Wednesday, 25 January 2012

A short story: Great bike, no brakes!

There are nearly 100 posts here and they are all fact-based. I suppose it’s about time I took a little diversion and used my blog to post my first fictional piece. A blog can be many things, including a way to publish your own short story for free. Happy reading!

Great bike, no brakes!

At first the slope was gentle and it made pedaling easy and then unnecessary, then the gradient became more pronounced and it made the ride exciting, and then the hill became a steep descent and I felt the bike was just going too fast and it was time to slow down and it was then that I realized the difference between English and German bikes.
My German hosts were charming, caring and generous. My exchange partner and I got on well and we enjoyed a relaxing summer as 17 year olds do. When he suggested we use his and his sister´s bikes to go to spend the day out in the countryside I readily agreed. Could I ride a bike, they asked, of course I could, I replied, have been riding since I was five. I did take a quick look over the bike as they brought it out of the garage and it struck me that there was something different between this German bike and the bikes I had ridden in England but I didn’t work out what it was at that moment: obviously it wasn’t important.
Obviously yes it was important: the difference between English and German bikes was that the second kind had no brakes on the handlebars. Yes it was important and yes I was hurtling down an increasingly steep gradient and it was the second kind that I was riding and why why oh why were there no brakes on the handlebars? There had to be brakes, all the bikes I had ridden in England had brakes on the handlebars, my bike my brother’s bike, even my friend David’s bike, a very fancy one which I had managed to scratch by riding it across the school sports field. Anyway, they all had brakes, expect this bike I was riding now. Because it was German. I could hear my friend, he was shouting something very loud in a very concerned voice a few feet behind me. Yes, I suppose he would have calculated the distance in metres not in feet and yes, safely was the word. But not me, I was feeling increasingly less safe and yes I could  hear the words but no I could not understand the meaning because I was only working towards my A level, I had not actually taken it yet. Maybe if we had got past chapter 1 of Thomas Mann’s Death in Venice I would have had the necessary vocabulary to solve this ever nearer Death In Small town in Germany.
Down I went, faster and faster and closer to the bottom of the hill. This should have been a relief, but getting closer meant I could see the STOP sign at the T junction where one road was a minor one and the other was a major one with very fast traffic, cars and lorries which were not required to, and which had no intention of stopping. Faster and faster I went and closer and closer I got to the T junction and its STOP sign and its fast cars and louder and more insistent became my friend’s exhortations to stop, or whatever it was he was saying, I guessed it by the context, which is what our excellent, expert and kindly German teacher had taught us, if you’re not 100% sure take a guess by the context. But she was back in Liverpool, or maybe in Ibiza or wherever it was she spent her summer holiday and I was on a bike bound for Hell.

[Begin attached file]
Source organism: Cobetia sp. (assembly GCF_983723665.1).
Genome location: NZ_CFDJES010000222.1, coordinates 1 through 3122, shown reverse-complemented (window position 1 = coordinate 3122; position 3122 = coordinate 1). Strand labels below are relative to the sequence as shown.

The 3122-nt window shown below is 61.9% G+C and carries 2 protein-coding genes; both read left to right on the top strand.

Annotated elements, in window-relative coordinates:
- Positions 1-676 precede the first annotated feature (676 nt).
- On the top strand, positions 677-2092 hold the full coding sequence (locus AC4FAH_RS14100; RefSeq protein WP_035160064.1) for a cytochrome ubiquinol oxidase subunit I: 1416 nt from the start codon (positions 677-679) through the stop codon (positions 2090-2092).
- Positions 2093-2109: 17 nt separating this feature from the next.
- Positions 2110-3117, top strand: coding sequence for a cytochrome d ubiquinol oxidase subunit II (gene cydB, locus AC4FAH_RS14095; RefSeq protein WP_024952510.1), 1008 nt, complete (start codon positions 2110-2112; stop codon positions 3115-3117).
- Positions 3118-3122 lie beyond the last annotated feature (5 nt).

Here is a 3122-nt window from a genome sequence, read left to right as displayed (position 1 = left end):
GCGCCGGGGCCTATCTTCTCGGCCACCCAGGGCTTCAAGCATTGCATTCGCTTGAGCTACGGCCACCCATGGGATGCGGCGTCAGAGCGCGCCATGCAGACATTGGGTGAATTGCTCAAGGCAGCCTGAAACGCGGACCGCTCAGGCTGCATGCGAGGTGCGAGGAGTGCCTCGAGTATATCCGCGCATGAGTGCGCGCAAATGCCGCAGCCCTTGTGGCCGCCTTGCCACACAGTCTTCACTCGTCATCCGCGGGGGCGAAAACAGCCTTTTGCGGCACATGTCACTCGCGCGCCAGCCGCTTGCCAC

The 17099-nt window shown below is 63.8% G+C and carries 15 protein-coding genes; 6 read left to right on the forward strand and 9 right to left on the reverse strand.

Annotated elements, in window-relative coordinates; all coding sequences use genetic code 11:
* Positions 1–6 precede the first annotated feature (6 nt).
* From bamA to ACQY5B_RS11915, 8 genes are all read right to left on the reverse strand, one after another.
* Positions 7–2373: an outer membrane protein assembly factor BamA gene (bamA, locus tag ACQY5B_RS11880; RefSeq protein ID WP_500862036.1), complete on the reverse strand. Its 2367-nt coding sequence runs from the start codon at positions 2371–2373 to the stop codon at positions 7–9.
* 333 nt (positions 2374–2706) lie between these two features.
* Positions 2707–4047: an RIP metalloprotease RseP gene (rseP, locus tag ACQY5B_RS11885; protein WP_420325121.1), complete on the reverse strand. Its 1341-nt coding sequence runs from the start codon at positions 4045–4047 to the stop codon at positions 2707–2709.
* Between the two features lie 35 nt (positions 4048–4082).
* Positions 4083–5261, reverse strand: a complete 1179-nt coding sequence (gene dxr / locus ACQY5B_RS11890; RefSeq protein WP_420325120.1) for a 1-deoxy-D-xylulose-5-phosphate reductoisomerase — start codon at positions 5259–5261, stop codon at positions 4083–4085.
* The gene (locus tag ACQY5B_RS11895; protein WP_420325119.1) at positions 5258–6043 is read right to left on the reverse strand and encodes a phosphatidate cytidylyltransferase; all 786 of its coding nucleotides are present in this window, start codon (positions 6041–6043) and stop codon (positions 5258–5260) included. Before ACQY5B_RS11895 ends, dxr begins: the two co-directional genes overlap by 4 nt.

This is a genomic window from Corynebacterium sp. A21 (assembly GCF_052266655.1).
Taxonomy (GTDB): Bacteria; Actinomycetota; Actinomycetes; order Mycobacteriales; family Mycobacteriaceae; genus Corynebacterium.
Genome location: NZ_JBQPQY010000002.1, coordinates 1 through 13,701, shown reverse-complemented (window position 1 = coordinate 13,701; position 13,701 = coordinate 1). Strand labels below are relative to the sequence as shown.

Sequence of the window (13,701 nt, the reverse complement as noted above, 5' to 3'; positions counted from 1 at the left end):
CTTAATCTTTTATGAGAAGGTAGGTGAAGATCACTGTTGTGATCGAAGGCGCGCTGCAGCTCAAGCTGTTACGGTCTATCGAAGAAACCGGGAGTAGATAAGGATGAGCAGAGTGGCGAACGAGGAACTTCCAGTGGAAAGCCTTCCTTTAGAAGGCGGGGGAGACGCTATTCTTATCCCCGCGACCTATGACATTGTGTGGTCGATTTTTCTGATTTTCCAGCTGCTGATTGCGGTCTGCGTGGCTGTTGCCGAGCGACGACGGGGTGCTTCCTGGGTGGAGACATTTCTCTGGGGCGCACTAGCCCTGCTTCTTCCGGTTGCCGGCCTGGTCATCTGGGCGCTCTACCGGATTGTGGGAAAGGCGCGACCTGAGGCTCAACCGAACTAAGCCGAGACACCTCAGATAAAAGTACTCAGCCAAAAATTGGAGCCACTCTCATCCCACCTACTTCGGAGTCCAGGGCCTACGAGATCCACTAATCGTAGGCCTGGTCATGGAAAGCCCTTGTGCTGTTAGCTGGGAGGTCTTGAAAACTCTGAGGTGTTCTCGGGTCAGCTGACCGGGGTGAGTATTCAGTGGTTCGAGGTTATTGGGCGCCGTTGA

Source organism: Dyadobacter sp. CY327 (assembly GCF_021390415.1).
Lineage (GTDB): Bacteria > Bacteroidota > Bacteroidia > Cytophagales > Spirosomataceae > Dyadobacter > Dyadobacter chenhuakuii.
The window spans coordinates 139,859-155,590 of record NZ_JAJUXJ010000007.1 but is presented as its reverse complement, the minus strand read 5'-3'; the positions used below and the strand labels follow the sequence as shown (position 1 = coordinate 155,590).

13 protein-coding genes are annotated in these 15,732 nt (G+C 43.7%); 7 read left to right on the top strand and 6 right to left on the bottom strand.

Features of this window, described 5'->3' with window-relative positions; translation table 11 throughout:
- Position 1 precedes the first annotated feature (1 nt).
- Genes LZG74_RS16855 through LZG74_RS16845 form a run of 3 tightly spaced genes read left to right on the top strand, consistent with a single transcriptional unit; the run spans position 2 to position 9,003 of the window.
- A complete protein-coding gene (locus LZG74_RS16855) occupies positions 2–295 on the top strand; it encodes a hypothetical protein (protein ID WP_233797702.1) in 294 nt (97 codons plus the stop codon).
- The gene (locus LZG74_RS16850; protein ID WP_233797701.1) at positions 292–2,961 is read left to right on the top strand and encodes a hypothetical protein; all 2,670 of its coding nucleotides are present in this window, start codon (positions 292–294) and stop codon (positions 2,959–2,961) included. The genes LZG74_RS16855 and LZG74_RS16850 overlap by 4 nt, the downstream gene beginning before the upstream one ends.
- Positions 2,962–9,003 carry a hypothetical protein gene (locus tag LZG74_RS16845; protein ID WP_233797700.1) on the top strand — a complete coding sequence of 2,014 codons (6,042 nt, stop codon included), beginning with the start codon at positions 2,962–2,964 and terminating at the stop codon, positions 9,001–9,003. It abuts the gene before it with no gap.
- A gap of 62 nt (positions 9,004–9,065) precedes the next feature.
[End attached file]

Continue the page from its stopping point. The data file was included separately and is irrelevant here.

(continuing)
Whoooooosh, I passed the STOP sign at the side of the road, I crossed the thick white line with STOP in large letters on the ground and I whisked past in front of a car coming at me from the right and I just missed the rear end of a car which had just gone by on the left and I rode on until I came to a stop in a ploughed field on the far side of the road. Stop, I stopped. I can still see the face, and above the scared wide eyes of the driver in the first car, an innocent German, minding his own business one sunny summer afternoon driving in an orderly way along a major highway, only to be stunned by the sight of a Liverpool youth on a girl’s bike flashing past his windscreen. A German girl’s bike, and that is the point. Had it been an English bike, boy’s or girl’s I would have stopped. But most certainly it was not an English bike, it was a German bike, and on German bikes, at least that bike that day in that German small town, you slowed down not by squeezing anything on the handlebars but by back pedaling.
How could I know that? I thought. How could I not know that? He thought, as he looked on ashen face, still safely and obediently stopped at the STOP sign on the other side of the road. And how could he know that I did not know?
We cannot always ask the questions we need to ask because sometimes we don’t know that we don’t know something. I know that I learnt a lot from this experience and I am grateful that my bike ride stopped short in a ploughed field, before getting to you know where…  

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